Association of Physical Activity and Derived Neutrophilto-Lymphocyte Ratio with Outcome in Patients with Recurrent and/or Metastatic Squamous Cell Carcinoma of Head and Neck Treated with Immunotherapy

Research Article

Austin J Cancer Clin Res. 2021; 8(1): 1086.

Association of Physical Activity and Derived Neutrophilto-Lymphocyte Ratio with Outcome in Patients with Recurrent and/or Metastatic Squamous Cell Carcinoma of Head and Neck Treated with Immunotherapy

Pesantez D1*, Basté N1, Oberoi HK1, Castillo P2, Berenguer J3, Vilaseca I4,5 and Grau JJ1,5

1Department of Medical Oncology, Hospital Clinic of Barcelona, Spain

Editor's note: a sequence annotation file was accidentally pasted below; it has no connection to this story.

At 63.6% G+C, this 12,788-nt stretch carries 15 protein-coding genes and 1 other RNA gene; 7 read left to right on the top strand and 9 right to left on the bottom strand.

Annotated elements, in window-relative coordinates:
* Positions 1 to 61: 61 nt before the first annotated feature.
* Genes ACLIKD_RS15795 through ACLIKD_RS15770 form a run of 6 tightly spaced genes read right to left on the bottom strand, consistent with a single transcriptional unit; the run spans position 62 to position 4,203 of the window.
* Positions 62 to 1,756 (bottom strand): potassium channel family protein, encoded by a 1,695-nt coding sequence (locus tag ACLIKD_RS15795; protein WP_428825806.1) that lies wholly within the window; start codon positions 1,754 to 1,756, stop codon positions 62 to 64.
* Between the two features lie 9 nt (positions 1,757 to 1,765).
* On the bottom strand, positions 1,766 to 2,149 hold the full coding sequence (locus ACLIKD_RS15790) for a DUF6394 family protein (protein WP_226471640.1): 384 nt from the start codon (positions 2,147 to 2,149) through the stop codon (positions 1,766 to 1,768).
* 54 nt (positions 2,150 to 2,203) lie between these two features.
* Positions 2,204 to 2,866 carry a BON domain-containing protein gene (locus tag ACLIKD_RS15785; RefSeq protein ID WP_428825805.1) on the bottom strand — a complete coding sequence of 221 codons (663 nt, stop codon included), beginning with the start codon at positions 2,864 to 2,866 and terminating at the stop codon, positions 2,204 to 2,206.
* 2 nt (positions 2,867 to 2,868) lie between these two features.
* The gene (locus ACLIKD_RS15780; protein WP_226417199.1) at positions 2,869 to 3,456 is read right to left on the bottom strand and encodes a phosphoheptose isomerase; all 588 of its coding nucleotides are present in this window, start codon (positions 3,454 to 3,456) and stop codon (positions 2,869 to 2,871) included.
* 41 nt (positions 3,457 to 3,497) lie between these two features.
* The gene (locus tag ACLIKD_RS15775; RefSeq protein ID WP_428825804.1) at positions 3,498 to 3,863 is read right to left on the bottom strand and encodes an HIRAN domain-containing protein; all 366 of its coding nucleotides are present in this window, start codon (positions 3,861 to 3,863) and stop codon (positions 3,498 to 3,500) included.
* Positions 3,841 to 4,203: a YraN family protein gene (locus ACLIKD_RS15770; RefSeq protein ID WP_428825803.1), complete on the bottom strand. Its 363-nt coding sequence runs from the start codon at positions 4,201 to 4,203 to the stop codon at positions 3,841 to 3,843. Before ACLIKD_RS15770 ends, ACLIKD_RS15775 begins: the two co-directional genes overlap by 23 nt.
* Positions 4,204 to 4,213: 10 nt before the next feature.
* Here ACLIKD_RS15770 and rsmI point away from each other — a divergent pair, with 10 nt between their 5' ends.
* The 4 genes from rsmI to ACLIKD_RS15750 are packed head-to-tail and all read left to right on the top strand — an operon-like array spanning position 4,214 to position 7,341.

2Department of Pathology, Hospital Clinic of Barcelona, Spain

3Department of Neuroradiology, Hospital Clinic of Barcelona, Spain

4Department of Otolaryngology, Hospital Clinic of Barcelona, Spain

5University of Barcelona, Agusti Pi Sunyer Biomedical Research Institute (IDIBAPS), Spain

*Corresponding author: David Pesántez, Department of Medical Oncology, Hospital Clínic de Barcelona, C/ Villarroel, 170, 08036, Barcelona, Barcelona, Spain

Received: January 25, 2021; Accepted: February 27, 2021; Published: March 06, 2021


Regular Physical Activity (PA) improves the outcomes of patients with cancer mainly by enhancing the immune system. The relationship of PA and the derived Neutrophil-to-Lymphocyte Ratio (dNLR) with the evolution of 31 consecutive patients with Recurrent and/or Metastatic Squamous Cell Carcinoma of Head and Neck (R/M SCCHN) treated with immunotherapy was determined in this retrospective study.